Ipswich Hospital staff on strike on Tuesday. Grant Stephensen. Picture: Cordell Richardson
Ipswich Hospital staff on strike on Tuesday. Grant Stephensen. Picture: Cordell Richardson

‘It isn’t right’: Union members fight pay freeze

WHILE many workers waited to hear how the State Government would implement a pay freeze yesterday, some Ipswich Hospital staff and Australian Workers' Union members took part in a strike over the dispute.

Queensland Branch Secretary of The AWU Steve Baker said members felt the need to fight.

"Industrial action is never something we take lightly and we'd never do anything to compromise the COVID-19 response, but AWU members have felt like they need to take a stand," he said.

"These are the wardies, cleaners, security officers, kitchen staff and other invaluable frontline workers who have been getting us through this - hitting them with a wage freeze just isn't right.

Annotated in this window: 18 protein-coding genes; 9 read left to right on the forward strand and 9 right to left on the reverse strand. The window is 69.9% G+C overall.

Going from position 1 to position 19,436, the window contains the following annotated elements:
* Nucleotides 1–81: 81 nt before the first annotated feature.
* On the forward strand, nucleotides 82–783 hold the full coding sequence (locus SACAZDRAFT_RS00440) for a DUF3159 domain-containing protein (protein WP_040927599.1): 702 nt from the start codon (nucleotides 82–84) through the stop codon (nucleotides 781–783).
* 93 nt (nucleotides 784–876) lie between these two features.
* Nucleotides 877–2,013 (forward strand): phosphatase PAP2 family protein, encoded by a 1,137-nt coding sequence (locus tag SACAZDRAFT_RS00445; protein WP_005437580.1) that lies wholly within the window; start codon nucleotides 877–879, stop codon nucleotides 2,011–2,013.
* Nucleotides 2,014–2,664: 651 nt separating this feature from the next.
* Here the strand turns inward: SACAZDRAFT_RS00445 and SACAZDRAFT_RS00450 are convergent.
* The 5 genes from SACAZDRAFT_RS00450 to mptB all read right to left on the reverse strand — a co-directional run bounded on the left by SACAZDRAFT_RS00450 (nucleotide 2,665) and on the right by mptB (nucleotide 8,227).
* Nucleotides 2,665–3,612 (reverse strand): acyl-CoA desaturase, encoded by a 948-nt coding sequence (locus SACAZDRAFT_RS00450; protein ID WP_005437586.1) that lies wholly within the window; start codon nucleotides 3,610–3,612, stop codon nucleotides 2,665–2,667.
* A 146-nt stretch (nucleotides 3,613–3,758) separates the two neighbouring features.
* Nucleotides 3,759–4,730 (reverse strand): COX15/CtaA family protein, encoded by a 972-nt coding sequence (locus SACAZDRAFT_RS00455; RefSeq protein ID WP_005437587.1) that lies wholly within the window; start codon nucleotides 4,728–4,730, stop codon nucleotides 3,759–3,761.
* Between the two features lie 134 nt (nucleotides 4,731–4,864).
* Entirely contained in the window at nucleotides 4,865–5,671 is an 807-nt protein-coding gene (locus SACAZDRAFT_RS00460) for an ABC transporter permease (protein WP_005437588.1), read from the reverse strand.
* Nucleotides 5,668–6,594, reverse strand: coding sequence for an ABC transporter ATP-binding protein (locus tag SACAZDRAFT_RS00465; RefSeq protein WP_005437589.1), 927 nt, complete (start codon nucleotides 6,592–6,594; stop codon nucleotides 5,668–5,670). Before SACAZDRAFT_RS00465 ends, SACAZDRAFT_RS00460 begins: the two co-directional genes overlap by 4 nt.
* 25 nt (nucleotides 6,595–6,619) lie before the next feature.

"These members are taking this action so that they can be heard, and with the cooperation of the government we're hopeful of being able to achieve a resolution on this issue very soon."

 

Ipswich Hospital staff on strike on Tuesday. David Griffin, Leslie Johns, Grant Baker and Martin Darcy. Picture: Cordell Richardson
Ipswich Hospital staff on strike on Tuesday. David Griffin, Leslie Johns, Grant Baker and Martin Darcy. Picture: Cordell Richardson

 

It's been reported the Australian Workers' Union members secured a deal that would delay their 2020 pay increase until early 2022 - allowing them to take home a 5 per cent pay rise that year.

Premier Annastacia Palaszczuk said the pay freeze was about making sure the government had the money in the financial year when they "need it the most, which is now".

"It's to have it available in the financial year where we need it to help recover for Queensland jobs," she said when asked if the measure was about long-term cost saving.

Ms Palaszczuk said she understood this pay freeze would save the state budget about $500 million over the financial year.


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